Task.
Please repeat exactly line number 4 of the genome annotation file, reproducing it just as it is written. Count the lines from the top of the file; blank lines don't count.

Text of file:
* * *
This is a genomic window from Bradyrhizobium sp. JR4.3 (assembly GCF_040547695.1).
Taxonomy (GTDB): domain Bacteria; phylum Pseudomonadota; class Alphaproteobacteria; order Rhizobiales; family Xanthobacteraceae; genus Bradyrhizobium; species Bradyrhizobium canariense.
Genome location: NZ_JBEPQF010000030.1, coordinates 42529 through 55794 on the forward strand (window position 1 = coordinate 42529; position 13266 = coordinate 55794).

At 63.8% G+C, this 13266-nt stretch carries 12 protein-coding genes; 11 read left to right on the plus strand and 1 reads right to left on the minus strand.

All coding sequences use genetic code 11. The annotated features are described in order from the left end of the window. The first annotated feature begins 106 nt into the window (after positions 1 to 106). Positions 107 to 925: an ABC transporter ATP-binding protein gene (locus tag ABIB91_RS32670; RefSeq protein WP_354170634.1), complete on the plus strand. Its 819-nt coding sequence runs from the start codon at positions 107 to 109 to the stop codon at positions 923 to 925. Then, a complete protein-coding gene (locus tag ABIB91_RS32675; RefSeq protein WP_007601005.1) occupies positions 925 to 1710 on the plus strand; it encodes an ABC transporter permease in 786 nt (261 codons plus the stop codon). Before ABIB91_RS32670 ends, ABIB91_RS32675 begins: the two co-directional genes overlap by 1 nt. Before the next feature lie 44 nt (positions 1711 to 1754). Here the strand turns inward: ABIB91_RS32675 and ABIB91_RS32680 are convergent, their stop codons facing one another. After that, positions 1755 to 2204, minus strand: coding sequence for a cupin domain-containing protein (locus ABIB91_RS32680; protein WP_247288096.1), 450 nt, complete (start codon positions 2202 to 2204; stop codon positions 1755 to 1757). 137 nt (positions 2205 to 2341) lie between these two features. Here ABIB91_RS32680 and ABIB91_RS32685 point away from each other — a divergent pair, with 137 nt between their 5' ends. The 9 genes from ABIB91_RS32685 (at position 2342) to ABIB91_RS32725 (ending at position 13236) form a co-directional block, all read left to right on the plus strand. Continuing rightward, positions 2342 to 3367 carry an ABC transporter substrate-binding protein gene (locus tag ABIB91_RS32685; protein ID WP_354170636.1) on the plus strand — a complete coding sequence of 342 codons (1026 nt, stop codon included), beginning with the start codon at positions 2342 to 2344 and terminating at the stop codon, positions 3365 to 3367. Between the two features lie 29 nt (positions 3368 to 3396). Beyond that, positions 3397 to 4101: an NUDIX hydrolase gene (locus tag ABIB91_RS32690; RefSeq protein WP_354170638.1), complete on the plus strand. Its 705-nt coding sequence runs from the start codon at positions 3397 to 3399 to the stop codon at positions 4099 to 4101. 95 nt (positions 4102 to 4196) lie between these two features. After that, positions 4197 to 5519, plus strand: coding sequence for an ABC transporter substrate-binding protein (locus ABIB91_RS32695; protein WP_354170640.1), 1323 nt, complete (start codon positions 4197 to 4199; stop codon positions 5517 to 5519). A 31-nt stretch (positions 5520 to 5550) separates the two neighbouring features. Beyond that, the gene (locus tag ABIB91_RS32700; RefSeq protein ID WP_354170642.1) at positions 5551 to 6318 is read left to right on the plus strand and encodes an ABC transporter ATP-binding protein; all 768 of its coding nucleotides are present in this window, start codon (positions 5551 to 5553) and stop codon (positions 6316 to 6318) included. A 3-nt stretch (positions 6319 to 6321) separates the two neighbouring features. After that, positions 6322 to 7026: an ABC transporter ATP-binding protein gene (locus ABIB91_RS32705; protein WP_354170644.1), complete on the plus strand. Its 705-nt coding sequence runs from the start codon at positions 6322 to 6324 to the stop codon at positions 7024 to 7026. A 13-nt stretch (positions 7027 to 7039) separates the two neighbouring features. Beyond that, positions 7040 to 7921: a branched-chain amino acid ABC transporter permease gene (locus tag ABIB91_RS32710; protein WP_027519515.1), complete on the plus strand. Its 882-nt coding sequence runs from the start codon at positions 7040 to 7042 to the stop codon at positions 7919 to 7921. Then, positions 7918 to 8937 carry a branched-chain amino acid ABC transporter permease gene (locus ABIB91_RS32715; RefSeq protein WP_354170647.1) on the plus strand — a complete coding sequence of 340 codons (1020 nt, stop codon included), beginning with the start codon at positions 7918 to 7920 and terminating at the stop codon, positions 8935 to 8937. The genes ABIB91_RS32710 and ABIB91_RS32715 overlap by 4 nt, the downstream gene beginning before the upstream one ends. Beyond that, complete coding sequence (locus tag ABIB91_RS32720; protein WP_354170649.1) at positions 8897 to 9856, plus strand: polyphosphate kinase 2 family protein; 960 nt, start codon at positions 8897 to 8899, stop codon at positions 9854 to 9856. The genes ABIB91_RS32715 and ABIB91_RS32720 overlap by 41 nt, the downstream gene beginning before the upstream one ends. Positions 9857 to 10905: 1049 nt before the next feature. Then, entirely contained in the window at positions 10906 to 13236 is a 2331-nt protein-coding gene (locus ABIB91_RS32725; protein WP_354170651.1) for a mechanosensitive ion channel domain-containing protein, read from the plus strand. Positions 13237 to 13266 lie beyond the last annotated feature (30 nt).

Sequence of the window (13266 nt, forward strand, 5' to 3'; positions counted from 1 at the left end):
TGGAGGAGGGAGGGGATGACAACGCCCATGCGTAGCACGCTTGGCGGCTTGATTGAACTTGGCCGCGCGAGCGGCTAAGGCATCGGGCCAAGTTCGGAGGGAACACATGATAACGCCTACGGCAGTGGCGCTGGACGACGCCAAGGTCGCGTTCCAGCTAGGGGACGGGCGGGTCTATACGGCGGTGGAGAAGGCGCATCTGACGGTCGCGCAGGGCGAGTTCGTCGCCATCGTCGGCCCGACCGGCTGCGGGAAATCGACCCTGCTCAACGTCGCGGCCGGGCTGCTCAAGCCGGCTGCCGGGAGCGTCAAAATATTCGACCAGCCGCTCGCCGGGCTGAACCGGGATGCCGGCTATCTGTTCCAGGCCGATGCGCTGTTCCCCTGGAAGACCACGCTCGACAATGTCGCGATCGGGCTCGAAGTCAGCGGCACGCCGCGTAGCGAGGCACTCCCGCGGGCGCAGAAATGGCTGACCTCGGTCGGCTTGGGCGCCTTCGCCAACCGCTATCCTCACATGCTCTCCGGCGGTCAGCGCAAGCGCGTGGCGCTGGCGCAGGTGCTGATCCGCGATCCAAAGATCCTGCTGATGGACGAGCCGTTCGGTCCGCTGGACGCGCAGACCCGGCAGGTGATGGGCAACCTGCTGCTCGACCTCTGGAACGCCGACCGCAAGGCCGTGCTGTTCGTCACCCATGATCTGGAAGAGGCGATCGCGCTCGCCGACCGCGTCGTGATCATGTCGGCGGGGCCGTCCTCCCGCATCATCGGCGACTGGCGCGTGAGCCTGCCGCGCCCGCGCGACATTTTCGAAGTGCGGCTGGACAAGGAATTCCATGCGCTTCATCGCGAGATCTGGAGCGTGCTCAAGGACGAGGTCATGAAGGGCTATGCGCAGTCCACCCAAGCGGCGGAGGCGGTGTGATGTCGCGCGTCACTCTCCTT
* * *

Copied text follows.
At 63.8% G+C, this 13266-nt stretch carries 12 protein-coding genes; 11 read left to right on the plus strand and 1 reads right to left on the minus strand.